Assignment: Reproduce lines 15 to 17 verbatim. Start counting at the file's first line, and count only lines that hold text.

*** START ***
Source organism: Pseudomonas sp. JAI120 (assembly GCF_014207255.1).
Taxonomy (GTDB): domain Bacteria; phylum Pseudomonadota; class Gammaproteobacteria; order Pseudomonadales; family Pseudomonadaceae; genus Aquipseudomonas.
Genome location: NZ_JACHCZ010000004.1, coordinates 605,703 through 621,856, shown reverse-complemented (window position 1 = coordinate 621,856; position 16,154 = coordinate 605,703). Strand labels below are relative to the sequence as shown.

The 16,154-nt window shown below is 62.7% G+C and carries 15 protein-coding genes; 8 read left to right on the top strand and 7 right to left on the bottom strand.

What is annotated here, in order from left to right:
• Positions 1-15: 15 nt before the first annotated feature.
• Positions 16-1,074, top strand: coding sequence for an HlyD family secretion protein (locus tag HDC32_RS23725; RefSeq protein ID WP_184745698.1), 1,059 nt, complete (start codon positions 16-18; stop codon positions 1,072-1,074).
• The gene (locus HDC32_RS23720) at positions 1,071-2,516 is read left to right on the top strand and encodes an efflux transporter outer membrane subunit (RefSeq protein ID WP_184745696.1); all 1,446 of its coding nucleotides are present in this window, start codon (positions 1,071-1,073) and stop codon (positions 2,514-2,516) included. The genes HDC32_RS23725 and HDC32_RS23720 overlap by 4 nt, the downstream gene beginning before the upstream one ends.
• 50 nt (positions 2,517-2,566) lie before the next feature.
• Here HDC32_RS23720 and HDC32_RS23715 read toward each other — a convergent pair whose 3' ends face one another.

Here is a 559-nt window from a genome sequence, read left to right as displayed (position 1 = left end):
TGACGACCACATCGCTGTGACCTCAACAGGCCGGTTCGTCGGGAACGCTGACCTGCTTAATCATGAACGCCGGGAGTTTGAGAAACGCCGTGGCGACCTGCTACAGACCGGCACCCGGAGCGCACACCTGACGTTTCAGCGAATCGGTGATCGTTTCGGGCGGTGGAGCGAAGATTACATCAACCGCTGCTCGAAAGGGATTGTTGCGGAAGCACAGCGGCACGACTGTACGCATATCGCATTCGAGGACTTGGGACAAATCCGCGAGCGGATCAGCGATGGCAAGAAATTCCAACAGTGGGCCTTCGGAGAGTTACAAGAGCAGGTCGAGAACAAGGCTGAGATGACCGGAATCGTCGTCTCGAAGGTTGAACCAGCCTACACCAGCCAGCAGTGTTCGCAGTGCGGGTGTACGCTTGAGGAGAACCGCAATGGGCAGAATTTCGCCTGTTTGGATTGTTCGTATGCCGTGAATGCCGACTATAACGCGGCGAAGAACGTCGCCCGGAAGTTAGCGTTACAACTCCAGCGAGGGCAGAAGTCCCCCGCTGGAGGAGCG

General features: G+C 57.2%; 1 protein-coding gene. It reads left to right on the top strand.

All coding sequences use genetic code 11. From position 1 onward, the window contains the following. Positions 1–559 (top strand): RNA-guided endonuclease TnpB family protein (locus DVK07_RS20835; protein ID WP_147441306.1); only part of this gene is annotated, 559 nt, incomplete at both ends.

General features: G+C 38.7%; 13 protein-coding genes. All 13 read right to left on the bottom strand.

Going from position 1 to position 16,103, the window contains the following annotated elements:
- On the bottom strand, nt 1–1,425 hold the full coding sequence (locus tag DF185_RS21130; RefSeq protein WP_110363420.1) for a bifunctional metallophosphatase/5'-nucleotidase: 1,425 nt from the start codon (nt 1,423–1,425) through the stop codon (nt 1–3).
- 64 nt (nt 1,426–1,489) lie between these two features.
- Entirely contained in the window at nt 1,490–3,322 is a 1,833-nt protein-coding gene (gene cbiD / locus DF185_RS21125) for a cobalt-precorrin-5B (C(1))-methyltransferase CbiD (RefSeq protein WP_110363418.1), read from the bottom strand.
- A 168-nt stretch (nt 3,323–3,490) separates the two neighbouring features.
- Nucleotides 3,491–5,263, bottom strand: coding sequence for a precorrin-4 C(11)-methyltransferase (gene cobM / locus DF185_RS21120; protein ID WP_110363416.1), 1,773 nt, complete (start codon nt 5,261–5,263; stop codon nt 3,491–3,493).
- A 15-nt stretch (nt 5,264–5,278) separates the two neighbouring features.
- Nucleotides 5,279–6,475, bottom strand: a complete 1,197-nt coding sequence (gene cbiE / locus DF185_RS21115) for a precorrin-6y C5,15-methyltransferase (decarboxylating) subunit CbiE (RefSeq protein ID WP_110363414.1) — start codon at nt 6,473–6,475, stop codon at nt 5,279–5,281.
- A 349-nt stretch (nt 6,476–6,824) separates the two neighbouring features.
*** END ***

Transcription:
General features: G+C 38.7%; 13 protein-coding genes. All 13 read right to left on the bottom strand.

Going from position 1 to position 16,103, the window contains the following annotated elements:
- On the bottom strand, nt 1–1,425 hold the full coding sequence (locus tag DF185_RS21130; RefSeq protein WP_110363420.1) for a bifunctional metallophosphatase/5'-nucleotidase: 1,425 nt from the start codon (nt 1,423–1,425) through the stop codon (nt 1–3).